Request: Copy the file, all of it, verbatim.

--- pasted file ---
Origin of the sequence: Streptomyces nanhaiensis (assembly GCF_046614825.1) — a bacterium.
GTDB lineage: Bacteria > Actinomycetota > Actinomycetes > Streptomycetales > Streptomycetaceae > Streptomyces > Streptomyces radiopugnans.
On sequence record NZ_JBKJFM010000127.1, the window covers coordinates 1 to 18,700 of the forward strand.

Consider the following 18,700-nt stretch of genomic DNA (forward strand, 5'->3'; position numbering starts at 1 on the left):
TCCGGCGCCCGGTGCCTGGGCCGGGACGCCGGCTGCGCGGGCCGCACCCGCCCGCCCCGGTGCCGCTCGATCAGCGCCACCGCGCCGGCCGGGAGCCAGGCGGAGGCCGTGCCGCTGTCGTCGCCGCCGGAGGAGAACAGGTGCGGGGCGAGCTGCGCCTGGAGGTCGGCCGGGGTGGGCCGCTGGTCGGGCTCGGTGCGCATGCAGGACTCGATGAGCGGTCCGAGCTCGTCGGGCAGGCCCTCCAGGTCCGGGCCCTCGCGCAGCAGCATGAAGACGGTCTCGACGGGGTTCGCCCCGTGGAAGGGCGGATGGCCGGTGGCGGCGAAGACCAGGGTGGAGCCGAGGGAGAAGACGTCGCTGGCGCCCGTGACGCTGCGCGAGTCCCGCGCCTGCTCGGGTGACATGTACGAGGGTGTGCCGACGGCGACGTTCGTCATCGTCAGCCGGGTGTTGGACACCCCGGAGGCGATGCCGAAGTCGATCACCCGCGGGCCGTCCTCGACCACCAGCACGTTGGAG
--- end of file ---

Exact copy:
Origin of the sequence: Streptomyces nanhaiensis (assembly GCF_046614825.1) — a bacterium.
GTDB lineage: Bacteria > Actinomycetota > Actinomycetes > Streptomycetales > Streptomycetaceae > Streptomyces > Streptomyces radiopugnans.
On sequence record NZ_JBKJFM010000127.1, the window covers coordinates 1 to 18,700 of the forward strand.

Consider the following 18,700-nt stretch of genomic DNA (forward strand, 5'->3'; position numbering starts at 1 on the left):
TCCGGCGCCCGGTGCCTGGGCCGGGACGCCGGCTGCGCGGGCCGCACCCGCCCGCCCCGGTGCCGCTCGATCAGCGCCACCGCGCCGGCCGGGAGCCAGGCGGAGGCCGTGCCGCTGTCGTCGCCGCCGGAGGAGAACAGGTGCGGGGCGAGCTGCGCCTGGAGGTCGGCCGGGGTGGGCCGCTGGTCGGGCTCGGTGCGCATGCAGGACTCGATGAGCGGTCCGAGCTCGTCGGGCAGGCCCTCCAGGTCCGGGCCCTCGCGCAGCAGCATGAAGACGGTCTCGACGGGGTTCGCCCCGTGGAAGGGCGGATGGCCGGTGGCGGCGAAGACCAGGGTGGAGCCGAGGGAGAAGACGTCGCTGGCGCCCGTGACGCTGCGCGAGTCCCGCGCCTGCTCGGGTGACATGTACGAGGGTGTGCCGACGGCGACGTTCGTCATCGTCAGCCGGGTGTTGGACACCCCGGAGGCGATGCCGAAGTCGATCACCCGCGGGCCGTCCTCGACCACCAGCACGTTGGAG